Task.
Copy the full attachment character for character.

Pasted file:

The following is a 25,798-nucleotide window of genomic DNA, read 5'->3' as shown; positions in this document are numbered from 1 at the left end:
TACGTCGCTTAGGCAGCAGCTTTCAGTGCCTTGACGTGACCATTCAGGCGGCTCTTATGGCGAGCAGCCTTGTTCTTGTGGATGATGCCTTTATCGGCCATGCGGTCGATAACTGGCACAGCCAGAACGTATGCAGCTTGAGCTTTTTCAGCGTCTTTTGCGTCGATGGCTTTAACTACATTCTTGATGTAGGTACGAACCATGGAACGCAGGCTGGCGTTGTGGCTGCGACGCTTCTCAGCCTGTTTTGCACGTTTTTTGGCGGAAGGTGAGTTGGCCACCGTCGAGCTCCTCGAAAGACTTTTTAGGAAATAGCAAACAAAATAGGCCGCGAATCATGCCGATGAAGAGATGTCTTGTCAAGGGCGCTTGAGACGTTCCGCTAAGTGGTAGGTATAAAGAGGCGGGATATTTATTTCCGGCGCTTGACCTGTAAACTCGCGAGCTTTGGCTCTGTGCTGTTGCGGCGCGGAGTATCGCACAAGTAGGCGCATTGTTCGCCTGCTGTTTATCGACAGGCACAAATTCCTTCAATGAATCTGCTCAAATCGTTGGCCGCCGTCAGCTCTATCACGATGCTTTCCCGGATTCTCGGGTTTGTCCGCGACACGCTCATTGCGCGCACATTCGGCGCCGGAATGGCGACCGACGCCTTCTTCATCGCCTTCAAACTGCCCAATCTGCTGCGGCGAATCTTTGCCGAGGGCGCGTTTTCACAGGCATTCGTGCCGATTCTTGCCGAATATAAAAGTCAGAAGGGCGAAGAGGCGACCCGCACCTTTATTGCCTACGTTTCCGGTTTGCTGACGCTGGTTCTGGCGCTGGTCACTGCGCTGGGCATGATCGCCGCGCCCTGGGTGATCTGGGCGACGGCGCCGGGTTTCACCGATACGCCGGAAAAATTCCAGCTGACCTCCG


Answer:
The following is a 25,798-nucleotide window of genomic DNA, read 5'->3' as shown; positions in this document are numbered from 1 at the left end:
TACGTCGCTTAGGCAGCAGCTTTCAGTGCCTTGACGTGACCATTCAGGCGGCTCTTATGGCGAGCAGCCTTGTTCTTGTGGATGATGCCTTTATCGGCCATGCGGTCGATAACTGGCACAGCCAGAACGTATGCAGCTTGAGCTTTTTCAGCGTCTTTTGCGTCGATGGCTTTAACTACATTCTTGATGTAGGTACGAACCATGGAACGCAGGCTGGCGTTGTGGCTGCGACGCTTCTCAGCCTGTTTTGCACGTTTTTTGGCGGAAGGTGAGTTGGCCACCGTCGAGCTCCTCGAAAGACTTTTTAGGAAATAGCAAACAAAATAGGCCGCGAATCATGCCGATGAAGAGATGTCTTGTCAAGGGCGCTTGAGACGTTCCGCTAAGTGGTAGGTATAAAGAGGCGGGATATTTATTTCCGGCGCTTGACCTGTAAACTCGCGAGCTTTGGCTCTGTGCTGTTGCGGCGCGGAGTATCGCACAAGTAGGCGCATTGTTCGCCTGCTGTTTATCGACAGGCACAAATTCCTTCAATGAATCTGCTCAAATCGTTGGCCGCCGTCAGCTCTATCACGATGCTTTCCCGGATTCTCGGGTTTGTCCGCGACACGCTCATTGCGCGCACATTCGGCGCCGGAATGGCGACCGACGCCTTCTTCATCGCCTTCAAACTGCCCAATCTGCTGCGGCGAATCTTTGCCGAGGGCGCGTTTTCACAGGCATTCGTGCCGATTCTTGCCGAATATAAAAGTCAGAAGGGCGAAGAGGCGACCCGCACCTTTATTGCCTACGTTTCCGGTTTGCTGACGCTGGTTCTGGCGCTGGTCACTGCGCTGGGCATGATCGCCGCGCCCTGGGTGATCTGGGCGACGGCGCCGGGTTTCACCGATACGCCGGAAAAATTCCAGCTGACCTCCG